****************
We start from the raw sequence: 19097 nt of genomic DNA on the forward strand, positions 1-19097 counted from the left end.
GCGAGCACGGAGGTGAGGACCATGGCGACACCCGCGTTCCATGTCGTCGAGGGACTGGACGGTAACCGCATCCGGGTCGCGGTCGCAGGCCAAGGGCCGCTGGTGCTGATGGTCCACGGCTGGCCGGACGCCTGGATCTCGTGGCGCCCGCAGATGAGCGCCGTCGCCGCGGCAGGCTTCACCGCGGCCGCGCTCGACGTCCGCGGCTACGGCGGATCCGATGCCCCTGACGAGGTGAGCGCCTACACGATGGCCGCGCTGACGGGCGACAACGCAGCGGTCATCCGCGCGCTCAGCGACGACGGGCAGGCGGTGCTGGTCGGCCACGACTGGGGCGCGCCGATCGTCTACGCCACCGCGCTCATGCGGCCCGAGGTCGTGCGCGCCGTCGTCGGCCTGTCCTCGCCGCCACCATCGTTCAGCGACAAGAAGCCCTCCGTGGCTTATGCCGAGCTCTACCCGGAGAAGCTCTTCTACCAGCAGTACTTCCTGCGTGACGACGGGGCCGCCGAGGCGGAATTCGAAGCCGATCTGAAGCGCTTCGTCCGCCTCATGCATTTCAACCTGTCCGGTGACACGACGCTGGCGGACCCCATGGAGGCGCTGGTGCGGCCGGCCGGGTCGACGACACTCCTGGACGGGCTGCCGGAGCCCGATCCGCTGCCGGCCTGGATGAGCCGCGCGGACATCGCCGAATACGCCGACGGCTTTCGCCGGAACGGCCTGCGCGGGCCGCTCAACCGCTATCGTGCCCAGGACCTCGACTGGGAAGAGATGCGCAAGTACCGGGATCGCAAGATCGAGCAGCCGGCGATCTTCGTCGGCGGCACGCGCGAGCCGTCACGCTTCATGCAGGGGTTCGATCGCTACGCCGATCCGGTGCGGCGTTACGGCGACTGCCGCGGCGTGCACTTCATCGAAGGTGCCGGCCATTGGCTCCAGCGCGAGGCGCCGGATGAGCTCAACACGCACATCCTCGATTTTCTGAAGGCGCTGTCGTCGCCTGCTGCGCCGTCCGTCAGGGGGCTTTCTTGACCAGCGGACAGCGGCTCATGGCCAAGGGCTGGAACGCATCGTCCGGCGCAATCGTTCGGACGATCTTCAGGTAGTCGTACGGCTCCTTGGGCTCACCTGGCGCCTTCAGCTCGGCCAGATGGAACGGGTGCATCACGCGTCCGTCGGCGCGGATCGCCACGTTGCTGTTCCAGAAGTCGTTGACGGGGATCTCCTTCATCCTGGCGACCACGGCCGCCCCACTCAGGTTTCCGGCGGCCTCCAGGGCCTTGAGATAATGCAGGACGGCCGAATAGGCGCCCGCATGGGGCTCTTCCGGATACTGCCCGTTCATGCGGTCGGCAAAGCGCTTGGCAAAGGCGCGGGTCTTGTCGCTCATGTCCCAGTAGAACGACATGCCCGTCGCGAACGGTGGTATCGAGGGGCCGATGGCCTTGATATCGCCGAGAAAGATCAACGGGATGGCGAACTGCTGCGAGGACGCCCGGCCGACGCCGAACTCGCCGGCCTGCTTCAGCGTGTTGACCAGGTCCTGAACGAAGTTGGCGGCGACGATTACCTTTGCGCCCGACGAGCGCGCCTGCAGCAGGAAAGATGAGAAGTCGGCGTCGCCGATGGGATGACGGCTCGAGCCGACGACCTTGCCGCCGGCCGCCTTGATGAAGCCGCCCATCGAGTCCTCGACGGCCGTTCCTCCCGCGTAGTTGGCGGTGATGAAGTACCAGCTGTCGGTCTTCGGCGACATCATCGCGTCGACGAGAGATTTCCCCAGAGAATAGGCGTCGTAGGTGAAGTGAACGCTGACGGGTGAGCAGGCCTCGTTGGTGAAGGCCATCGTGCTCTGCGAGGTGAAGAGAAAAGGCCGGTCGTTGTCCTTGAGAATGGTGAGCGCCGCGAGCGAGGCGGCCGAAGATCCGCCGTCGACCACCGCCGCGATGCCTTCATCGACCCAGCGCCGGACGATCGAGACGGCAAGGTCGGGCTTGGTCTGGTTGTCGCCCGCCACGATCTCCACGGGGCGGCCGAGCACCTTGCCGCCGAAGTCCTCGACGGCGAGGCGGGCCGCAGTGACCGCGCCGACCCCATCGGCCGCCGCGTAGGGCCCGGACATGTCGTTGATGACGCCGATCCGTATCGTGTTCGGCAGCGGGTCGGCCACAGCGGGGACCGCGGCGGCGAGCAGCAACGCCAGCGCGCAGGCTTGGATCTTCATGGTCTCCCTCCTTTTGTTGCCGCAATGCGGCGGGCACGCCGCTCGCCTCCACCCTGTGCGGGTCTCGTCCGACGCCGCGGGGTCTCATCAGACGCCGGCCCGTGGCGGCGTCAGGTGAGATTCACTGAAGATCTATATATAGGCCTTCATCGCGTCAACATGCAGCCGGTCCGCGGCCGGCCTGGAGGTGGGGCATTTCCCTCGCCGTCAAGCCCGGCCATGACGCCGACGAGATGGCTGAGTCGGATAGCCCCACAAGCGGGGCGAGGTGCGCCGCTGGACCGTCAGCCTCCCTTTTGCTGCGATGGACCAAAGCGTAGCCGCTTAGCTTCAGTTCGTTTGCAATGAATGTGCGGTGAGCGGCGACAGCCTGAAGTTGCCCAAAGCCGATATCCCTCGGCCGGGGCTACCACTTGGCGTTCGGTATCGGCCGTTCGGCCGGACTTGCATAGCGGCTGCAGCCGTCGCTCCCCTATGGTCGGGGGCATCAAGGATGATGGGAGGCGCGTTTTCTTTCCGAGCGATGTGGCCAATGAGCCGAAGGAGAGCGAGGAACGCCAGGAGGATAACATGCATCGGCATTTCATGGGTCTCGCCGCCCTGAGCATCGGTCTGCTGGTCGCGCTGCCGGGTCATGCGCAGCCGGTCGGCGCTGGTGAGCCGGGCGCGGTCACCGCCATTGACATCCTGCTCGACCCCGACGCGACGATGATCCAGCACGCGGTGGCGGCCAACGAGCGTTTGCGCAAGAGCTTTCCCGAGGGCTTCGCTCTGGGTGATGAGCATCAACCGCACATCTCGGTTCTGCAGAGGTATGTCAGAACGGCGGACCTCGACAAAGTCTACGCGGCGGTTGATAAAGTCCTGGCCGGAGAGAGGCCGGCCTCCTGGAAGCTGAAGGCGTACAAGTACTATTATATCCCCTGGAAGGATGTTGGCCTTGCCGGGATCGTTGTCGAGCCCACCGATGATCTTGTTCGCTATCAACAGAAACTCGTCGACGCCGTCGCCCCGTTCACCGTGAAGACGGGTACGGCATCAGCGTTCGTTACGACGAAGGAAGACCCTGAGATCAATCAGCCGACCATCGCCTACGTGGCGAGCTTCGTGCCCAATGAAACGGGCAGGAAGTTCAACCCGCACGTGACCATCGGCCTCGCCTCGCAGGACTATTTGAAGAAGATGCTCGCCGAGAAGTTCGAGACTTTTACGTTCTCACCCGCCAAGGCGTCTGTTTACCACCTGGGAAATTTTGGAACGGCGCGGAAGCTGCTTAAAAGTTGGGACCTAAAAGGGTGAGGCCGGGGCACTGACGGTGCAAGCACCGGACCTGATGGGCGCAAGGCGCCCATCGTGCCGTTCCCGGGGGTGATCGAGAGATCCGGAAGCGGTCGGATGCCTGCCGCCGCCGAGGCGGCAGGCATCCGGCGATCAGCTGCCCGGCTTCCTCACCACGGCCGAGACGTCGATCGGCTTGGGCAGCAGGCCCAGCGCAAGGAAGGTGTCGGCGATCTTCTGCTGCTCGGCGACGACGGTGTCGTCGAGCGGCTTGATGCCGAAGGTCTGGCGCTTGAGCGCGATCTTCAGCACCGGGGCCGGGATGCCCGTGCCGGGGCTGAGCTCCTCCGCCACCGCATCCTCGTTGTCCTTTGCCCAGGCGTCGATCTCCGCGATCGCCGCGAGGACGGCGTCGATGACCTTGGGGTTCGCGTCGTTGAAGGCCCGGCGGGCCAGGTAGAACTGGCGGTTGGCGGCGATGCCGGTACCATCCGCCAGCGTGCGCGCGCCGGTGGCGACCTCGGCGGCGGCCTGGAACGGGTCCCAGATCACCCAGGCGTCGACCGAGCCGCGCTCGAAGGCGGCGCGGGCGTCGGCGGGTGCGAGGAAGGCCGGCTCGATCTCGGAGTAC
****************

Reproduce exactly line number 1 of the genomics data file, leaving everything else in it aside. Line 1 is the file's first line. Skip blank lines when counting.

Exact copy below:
We start from the raw sequence: 19097 nt of genomic DNA on the forward strand, positions 1-19097 counted from the left end.